Start-Up Brings an Internet Sensibility to Time Shares
In this age of Airbnb and Craigslist, the concept of time-share resorts has become almost quaint. But one company is trying to update the sector to suit the Internet era.
Vacatia.com, a new online marketplace for buying and selling time-share interests, has its official debut on Wednesday, with $5 million in financing from a group of prominent individual investors. The service, an outgrowth of Vacation Listing Service Inc., aims to bring a dose of liquidity and security to a market that can be challenging to navigate.
“It’s a product that people love. It’s the point where they try to exit the product that’s been a bit of a rub,” Keith Cox, the founder and chief executive of Vacatia, said in an interview. “There’s a need in the industry for a real sustainable resale solution.”
The investors in the round of seed financing announced on Wednesday include Spencer M. Rascoff, chief executive of Zillow; Greg Waldorf, former chief executive of eHarmony; Erik C. Blachford, former chief executive of Expedia; and Thomas P. Byrne, former president of LoopNet. The round also included Barry S. Sternlicht, the founder of Starwood Capital, who also founded the hotel company of the same name.
Egon Durban, a managing partner at the investment firm Silver Lake, and Gene Frantz, a former TPG Capital partner who is now with Google Capital, invested in the round, which also included a number of venture capital firms, among them Maveron and Bee Partners, according to Wednesday’s announcement.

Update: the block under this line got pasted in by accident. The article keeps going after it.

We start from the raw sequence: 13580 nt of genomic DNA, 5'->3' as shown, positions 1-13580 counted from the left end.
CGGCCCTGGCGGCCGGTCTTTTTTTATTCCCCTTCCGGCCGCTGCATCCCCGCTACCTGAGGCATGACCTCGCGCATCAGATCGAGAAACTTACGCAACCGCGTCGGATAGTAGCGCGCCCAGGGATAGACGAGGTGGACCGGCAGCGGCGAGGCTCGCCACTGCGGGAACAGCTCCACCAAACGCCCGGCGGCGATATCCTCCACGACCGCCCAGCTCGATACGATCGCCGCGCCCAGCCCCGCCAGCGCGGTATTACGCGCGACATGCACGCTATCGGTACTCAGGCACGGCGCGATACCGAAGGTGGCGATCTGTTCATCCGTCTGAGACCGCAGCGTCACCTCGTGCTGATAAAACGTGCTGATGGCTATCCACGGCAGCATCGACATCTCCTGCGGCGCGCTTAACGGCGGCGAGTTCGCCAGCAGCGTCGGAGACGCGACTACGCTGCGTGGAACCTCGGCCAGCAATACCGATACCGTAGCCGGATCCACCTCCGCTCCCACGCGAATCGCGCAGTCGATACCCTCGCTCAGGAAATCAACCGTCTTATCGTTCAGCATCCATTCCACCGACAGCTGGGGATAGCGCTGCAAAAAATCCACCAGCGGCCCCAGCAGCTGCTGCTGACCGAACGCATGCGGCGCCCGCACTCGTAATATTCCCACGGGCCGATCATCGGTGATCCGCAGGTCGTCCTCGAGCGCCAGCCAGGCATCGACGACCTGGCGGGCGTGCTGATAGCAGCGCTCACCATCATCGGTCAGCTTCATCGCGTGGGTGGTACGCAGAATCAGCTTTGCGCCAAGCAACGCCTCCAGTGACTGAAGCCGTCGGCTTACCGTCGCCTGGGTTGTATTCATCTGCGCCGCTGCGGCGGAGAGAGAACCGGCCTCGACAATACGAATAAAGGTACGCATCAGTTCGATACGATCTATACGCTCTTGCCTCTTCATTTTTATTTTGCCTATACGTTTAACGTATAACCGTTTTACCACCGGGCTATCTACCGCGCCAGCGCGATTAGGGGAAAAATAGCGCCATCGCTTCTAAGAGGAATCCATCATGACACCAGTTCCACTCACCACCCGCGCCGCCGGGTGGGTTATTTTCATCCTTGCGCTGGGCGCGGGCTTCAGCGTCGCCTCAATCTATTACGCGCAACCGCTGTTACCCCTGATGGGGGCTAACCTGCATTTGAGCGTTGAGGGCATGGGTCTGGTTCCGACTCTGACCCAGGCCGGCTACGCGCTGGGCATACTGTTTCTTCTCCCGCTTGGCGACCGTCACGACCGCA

Vacatia, which has been operating in testing mode, requires no upfront fees to use its marketplace, but it charges sellers a fee upon the successful completion of a sale. The site offers preferred access to time-share brokers and to providers of title, escrow and closing services.
In an effort to streamline the process, the site incorporates financing into its platform. Mr. Cox said a Florida bank, which he declined to identify, had agreed to provide a tranche of $10 million to finance purchases of time-share interests.
The site, which has more than 10,000 listings, is focused primarily on North America. Mr. Cox said he planned to introduce rentals to the marketplace in the future.
Time shares, typically offering vacationers a week a year in a resort location, are an early manifestation of the “sharing economy” that has taken off in recent years through a range of online services, Mr. Cox said. He compared his online marketplace to Airbnb, a start-up that lets people rent a spare room to others through the Internet.
Vacatia, though, aims to connect an older generation to a younger one that is versed in the Internet but less familiar with time shares.
“The time-share industry hasn’t yet adapted to the way the next generation wants to shop and buy,” Mr. Blachford said in a statement. “The challenge time-share owners face in reselling their shares needs to be fixed.”